In 2018 alone, Indians downloaded 12.3 billion apps.
With 354 million smartphone users and 1.2 billion mobile phone subscriptions in 2018 the lifestyle of Indians has turned significantly ‘digital’. Banking, ordering food, cab booking, shopping, fixing appointments, online reviews and much more, digital has become a ubiquitous way of life.
An average monthly consumption of 8.3 gigabits (GB) of data each month, and the fact that 294 million active users spend an average of 17 hours per week on social media platforms corroborate this fact.
McKinsey reports that by 2025, core digital sectors could double their GDP level to as much as $435 billion, with emerging digital areas (in financial services, agriculture, retail, e-commerce, logistics, energy, healthcare and government services) creating $10-150 billion of incremental economic value.
India’s digital appetite has today turned voracious. And if we consider that this represents just 40 per cent of our population with internet subscription, an enormous potential looms ahead.
The government has shown a keen appreciation for such digital empowerment and has built policies and programmes around it. India’s digital journey has been a veritable blockbuster — with scale, complexity, and interesting demographic, social and economic shifts, where everyone turns out to be a winner.
Bouquet of value creation
Aadhaar – If one word can lay claim to being the vehicle of digital adoption in India, this would be it. As the largest single digital ID programme in the world, Aadhaar has evolved beyond individual identity verification to spur consumer adoption of digital services. McKinsey estimates that 85 per cent of bank accounts between 2014 and 2017 used Aadhaar for identification, and 82 per cent of public benefits disbursement accounts are now linked to Aadhaar.
If Aadhaar brought individual citizens on the digital platform, the Goods and Services Tax Network (GSTN) introduced by the government, did the same with the country’s indirect tax paying business.
A close handshake between the public and private sectors has contributed to India’s rise. The government has, from day one of taking charge, backed the country’s digital surge.
A telling impact of India’s digital journey has been the financial inclusion it has achieved. The Indian government’s Jan-Dhan Yojana programme has allowed more than 332 million people to open mobile phone-based accounts (according to World Bank figures). Unified Payments Interface (UPI) has linked multiple bank accounts facilitating banking services through a single mobile application.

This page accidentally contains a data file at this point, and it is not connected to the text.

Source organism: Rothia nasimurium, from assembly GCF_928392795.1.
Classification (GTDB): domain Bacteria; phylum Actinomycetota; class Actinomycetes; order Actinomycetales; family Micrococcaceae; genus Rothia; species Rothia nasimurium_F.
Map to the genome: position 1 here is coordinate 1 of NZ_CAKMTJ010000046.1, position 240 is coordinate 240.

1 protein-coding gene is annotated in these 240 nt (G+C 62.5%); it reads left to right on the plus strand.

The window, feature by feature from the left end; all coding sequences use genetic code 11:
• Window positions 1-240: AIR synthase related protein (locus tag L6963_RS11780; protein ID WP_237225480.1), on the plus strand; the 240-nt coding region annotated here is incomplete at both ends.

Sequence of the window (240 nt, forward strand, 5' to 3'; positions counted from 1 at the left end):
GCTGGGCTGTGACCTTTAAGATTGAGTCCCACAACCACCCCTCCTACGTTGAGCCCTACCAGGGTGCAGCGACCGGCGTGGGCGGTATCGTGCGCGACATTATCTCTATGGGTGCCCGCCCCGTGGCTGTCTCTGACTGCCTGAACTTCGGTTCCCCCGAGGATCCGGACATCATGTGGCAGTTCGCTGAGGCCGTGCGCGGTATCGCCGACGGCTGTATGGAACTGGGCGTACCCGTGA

The success extends to non-financial sectors (logistics, supply chain and agriculture), and the realms of societal progress too. Take women empowerment, for example. ‘ArogyaSakhi,’ a mobile application helps rural women entrepreneurs deliver preventive health care at rural doorsteps. Women for Empowerment and Entrepreneurship (W2E2) is helping rural women with digital tools, e-learning and internet connection, The government’s Common Service Centre (CSC) initiative has turned many women across the country into micro-entrepreneurs.
In addition, the government eMarketplace portal ‘GeM’, an ambitious rural BPO scheme has the potential to create1.5 lakh direct jobs and indirect ones too.
The road ahead
This is stupendous progress in a matter of five years! However, we cannot afford to press the pause button, since there is still much more of the digital dividend to reap. Internet access must be made available to 60 per cent of our population, and our current high percentage of retail cash transactions must move online.
How do we ensure access to banking facilities to 600,000 underserved and unbanked villages? How can we deliver digital technologies at micro levels to transform the day-to-day lives of individuals and society? Or create digital infrastructure in villages to transform them into ‘Digital Villages’? These are the questions we need to address.
While digital applications create significant economic value, they require new skills and labour re-deployment. The government’s initiative on Artificial Intelligence (AI), and Nasscom’s ‘Future Skills’ programme and creation of 110+ centers of excellence are steps in the right direction.
India’s meteoric rise as a digitally empowered nation has been made possible due to a strong collaboration between industry and government. This close handshake will and must continue to catalyse digital acceleration, and ensure that benefits percolate to all end-users across social strata.
The vision of a Digital India is about to turn panoramic — and reach every sector of the economy and every corner of the country!
The writer is Group CEO, WNS and Chairman, NASSCOM